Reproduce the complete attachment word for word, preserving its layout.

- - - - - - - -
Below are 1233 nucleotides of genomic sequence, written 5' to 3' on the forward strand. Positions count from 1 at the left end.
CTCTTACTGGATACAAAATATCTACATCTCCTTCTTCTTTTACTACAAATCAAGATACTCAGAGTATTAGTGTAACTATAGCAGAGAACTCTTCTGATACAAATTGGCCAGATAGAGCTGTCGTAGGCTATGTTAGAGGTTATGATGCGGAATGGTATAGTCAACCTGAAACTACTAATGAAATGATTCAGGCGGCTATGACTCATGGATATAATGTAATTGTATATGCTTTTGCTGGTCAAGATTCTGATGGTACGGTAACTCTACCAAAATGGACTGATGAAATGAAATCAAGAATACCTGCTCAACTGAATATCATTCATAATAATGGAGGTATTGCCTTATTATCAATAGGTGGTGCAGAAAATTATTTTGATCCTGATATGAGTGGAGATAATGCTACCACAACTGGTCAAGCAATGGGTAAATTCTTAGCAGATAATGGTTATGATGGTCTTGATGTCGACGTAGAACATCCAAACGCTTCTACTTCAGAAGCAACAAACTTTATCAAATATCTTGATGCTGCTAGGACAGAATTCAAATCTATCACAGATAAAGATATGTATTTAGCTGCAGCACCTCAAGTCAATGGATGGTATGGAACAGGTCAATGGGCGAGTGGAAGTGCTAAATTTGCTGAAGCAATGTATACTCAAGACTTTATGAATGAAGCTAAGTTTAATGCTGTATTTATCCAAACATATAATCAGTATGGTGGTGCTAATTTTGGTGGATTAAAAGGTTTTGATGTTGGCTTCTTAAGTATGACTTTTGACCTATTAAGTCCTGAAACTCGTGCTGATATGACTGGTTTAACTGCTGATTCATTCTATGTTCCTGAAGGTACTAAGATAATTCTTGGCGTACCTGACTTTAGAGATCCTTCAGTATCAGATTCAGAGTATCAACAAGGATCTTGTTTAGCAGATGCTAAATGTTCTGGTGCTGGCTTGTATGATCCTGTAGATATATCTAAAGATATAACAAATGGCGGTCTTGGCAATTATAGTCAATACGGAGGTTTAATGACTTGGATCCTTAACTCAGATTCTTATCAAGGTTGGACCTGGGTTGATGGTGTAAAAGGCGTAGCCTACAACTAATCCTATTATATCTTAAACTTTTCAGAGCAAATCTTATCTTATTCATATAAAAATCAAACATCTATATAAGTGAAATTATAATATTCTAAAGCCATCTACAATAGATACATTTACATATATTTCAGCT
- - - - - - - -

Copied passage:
Below are 1233 nucleotides of genomic sequence, written 5' to 3' on the forward strand. Positions count from 1 at the left end.
CTCTTACTGGATACAAAATATCTACATCTCCTTCTTCTTTTACTACAAATCAAGATACTCAGAGTATTAGTGTAACTATAGCAGAGAACTCTTCTGATACAAATTGGCCAGATAGAGCTGTCGTAGGCTATGTTAGAGGTTATGATGCGGAATGGTATAGTCAACCTGAAACTACTAATGAAATGATTCAGGCGGCTATGACTCATGGATATAATGTAATTGTATATGCTTTTGCTGGTCAAGATTCTGATGGTACGGTAACTCTACCAAAATGGACTGATGAAATGAAATCAAGAATACCTGCTCAACTGAATATCATTCATAATAATGGAGGTATTGCCTTATTATCAATAGGTGGTGCAGAAAATTATTTTGATCCTGATATGAGTGGAGATAATGCTACCACAACTGGTCAAGCAATGGGTAAATTCTTAGCAGATAATGGTTATGATGGTCTTGATGTCGACGTAGAACATCCAAACGCTTCTACTTCAGAAGCAACAAACTTTATCAAATATCTTGATGCTGCTAGGACAGAATTCAAATCTATCACAGATAAAGATATGTATTTAGCTGCAGCACCTCAAGTCAATGGATGGTATGGAACAGGTCAATGGGCGAGTGGAAGTGCTAAATTTGCTGAAGCAATGTATACTCAAGACTTTATGAATGAAGCTAAGTTTAATGCTGTATTTATCCAAACATATAATCAGTATGGTGGTGCTAATTTTGGTGGATTAAAAGGTTTTGATGTTGGCTTCTTAAGTATGACTTTTGACCTATTAAGTCCTGAAACTCGTGCTGATATGACTGGTTTAACTGCTGATTCATTCTATGTTCCTGAAGGTACTAAGATAATTCTTGGCGTACCTGACTTTAGAGATCCTTCAGTATCAGATTCAGAGTATCAACAAGGATCTTGTTTAGCAGATGCTAAATGTTCTGGTGCTGGCTTGTATGATCCTGTAGATATATCTAAAGATATAACAAATGGCGGTCTTGGCAATTATAGTCAATACGGAGGTTTAATGACTTGGATCCTTAACTCAGATTCTTATCAAGGTTGGACCTGGGTTGATGGTGTAAAAGGCGTAGCCTACAACTAATCCTATTATATCTTAAACTTTTCAGAGCAAATCTTATCTTATTCATATAAAAATCAAACATCTATATAAGTGAAATTATAATATTCTAAAGCCATCTACAATAGATACATTTACATATATTTCAGCT